Day 1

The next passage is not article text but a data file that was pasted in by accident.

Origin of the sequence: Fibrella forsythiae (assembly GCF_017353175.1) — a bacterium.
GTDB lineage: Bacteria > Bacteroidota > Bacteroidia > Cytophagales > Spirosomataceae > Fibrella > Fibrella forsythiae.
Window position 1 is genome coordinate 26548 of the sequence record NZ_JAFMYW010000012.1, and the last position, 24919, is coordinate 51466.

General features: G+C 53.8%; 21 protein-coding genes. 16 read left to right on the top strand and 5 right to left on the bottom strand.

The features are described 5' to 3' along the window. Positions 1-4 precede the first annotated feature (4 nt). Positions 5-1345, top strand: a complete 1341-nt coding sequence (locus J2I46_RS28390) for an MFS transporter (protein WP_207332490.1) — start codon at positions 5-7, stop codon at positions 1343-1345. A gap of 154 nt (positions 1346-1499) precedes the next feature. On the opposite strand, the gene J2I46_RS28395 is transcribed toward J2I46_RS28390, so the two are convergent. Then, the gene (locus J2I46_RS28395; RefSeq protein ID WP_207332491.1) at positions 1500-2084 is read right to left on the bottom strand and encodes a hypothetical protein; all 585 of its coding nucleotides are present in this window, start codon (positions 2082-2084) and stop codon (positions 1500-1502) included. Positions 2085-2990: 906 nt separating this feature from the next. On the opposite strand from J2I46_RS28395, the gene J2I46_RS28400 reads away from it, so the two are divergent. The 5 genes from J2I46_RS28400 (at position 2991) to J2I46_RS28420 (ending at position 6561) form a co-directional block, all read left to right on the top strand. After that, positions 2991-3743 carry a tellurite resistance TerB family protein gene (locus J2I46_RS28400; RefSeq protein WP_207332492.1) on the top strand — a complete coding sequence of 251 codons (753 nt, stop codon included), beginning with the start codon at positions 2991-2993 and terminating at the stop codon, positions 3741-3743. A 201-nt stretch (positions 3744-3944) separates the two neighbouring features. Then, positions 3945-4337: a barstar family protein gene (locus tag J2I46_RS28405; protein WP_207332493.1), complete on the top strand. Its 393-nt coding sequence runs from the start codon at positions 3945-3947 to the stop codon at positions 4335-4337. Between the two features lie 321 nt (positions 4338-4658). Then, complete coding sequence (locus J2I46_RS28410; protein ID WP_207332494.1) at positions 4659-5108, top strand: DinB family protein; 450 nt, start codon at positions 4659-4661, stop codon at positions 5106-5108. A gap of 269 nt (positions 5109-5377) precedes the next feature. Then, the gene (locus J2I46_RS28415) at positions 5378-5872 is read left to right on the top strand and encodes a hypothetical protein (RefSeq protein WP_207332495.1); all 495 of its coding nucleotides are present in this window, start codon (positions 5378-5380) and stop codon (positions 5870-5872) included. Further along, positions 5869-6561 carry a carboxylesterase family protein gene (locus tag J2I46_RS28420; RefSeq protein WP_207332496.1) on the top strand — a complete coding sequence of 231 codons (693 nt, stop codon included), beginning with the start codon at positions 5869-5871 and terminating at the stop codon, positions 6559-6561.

Walking into the airport on Tuesday morning, I was filled with excitement. After over a year of anxiously awaiting the trip, the time had finally come to enjoy my passion. It seemed like I was the most excited person there after annoying everyone by saying how excited I was over and over again. I have no problem with flying and I love traveling more than anything so the trip to Virgin Gorda was not an issue for me. I was very tired when I arrived but every time I realized that I was finally here, I had enough energy to keep me up the whole night and go easily through the next day. When we got settled in our casa’s, my roommates and I sat outside and talked for a while about how anxious we were to finally get in the water. Knowing that I needed some sleep, I finally went to bed somehow around 12:30. When I woke up from my roommate, Jack Kelley, nudging me on the shoulder, I instantly got out of bed. He commented on how quick my readiness was and how he had probably never seen someone get up that fast. If you know me… I don’t get out of bed fast. I was so excited that by the time Doc came to check on us to see if we were awake, I was completely ready for the day. We went to Olde Yard Village for breakfast around 7 and ate a nice meal. After Mr. Kirby introduced our eager scuba instructors, we finished our meal and got ready for our classroom lesson. Laura, one of the scuba instructors, happily taught our morning class about the fish we will most likely see while here and what will help us ID them through their unique size, shape, color, or design. After we had a refreshing lunch break, Casey eagerly taught us all about coral. She mainly covered staghorn and elkhorn and their immense affect on the marine life in the BVI, as well as other Caribbean reefs. When we finished our morning class, some students and I jumped into the pool the condo had. From their our taxi shuttled us to the marina where we broke into our dive groups. My group, the sea dragons, also known as, “Team Caitlin, better than you”, was led by instructors Jeff and Caitlin. We road out to the famous Jacque Cousteau’s chimney dive on Great Dog Island. Once Jeff set the latter into the water, I asked if we were allowed to jump into the water. When he said yes, I was the first one to jump in only seconds later. The feeling of finally being in the ocean after what seem like forever is easily one of the best feelings ever. It was perfect temperature as well. Everyone complained about how salt water rushed into their mouth or through their noes but it made me so happy. After I jumped in, I got out and received a lesson from Caitlin, who reviewed how to properly assemble a BCD. One thing about Caitlin is that she knows how to keep everyone interested in what she says. It’s not always funny, but somehow it seems that I never find myself drifting off when she is talking. She is great about keeping patient and working with everyone positively. She also reviewed how to cautiously use the oxygen tank in “emergencies”. Hopefully we will never have to use it, but if we do, it will definitely be for me. I always have to touch something or do something dangerous. When we finally got situated, we entered the water with our tanks on. I was the first one to get in and got situated with my goPro and dive weights. Pablo, Jeff and Caitlin’s assistant, gave everyone a proper weight check and when Caitlin jumped in, we ascended to 35 feet. My group ran through a couple of skills to refresh ourselves and everyone did awesome. We had no problems and everyone comfortably went through the skills while Caitlin patiently got adjusted to our group. When we got through the skills, we finally got to stroll through the water and get to see all sorts of life. I haven’t been so excited about something in a very long time. It hasn’t fully hit me yet that I am in one of the most beautiful dive locations in the world, experiencing in person some of the most beautiful underwater wildlife. When we got to the famous chimney, the first thing that stood out to me were the vibrant colors that lit the walls of the cavern. So much life and creativity filled the reef. I only spent about 3 minutes in there but if I could spend a whole day in there, I doubt I could see half the wildlife, even though its no longer than 75 yards long. The pictures and video I took from the chimney can not even get close to the beauty you can receive in person. The goPro does not pick up the colors in the water after a certain depth do to the water not allowing the color waves to get through. I wish I could show people what it looked like, but getting to see it in person is something I will never forget. After the dive we went back to the marina and Caitlin dissected a lion fish that Casey shot while on the dive. Lion fish are an invasive species and are one of the biggest problems contributing to the negative impacts of the reefs, if not the biggest. Whenever we see them, they are shot with a spear gun and taken out of the reef. They have no positive impact in any way for the BVI and can only cause harm so we need to get ride of them ASAP. After that we went back to the casa’s and showered. From there we went to Mad Dog’s for dinner and ate pizza. We sat on the deck and watched the sun set. We were the only people there and I had a great time. My friends and I played games and enjoyed pizza and ice cream. We filled in our dive logs and said goodbye to the dive instructors for the night. We walked back to our casa’s and from their went to the Internet lounge where we are now. From here I will go to bed finally and anxiously await my day to come ahead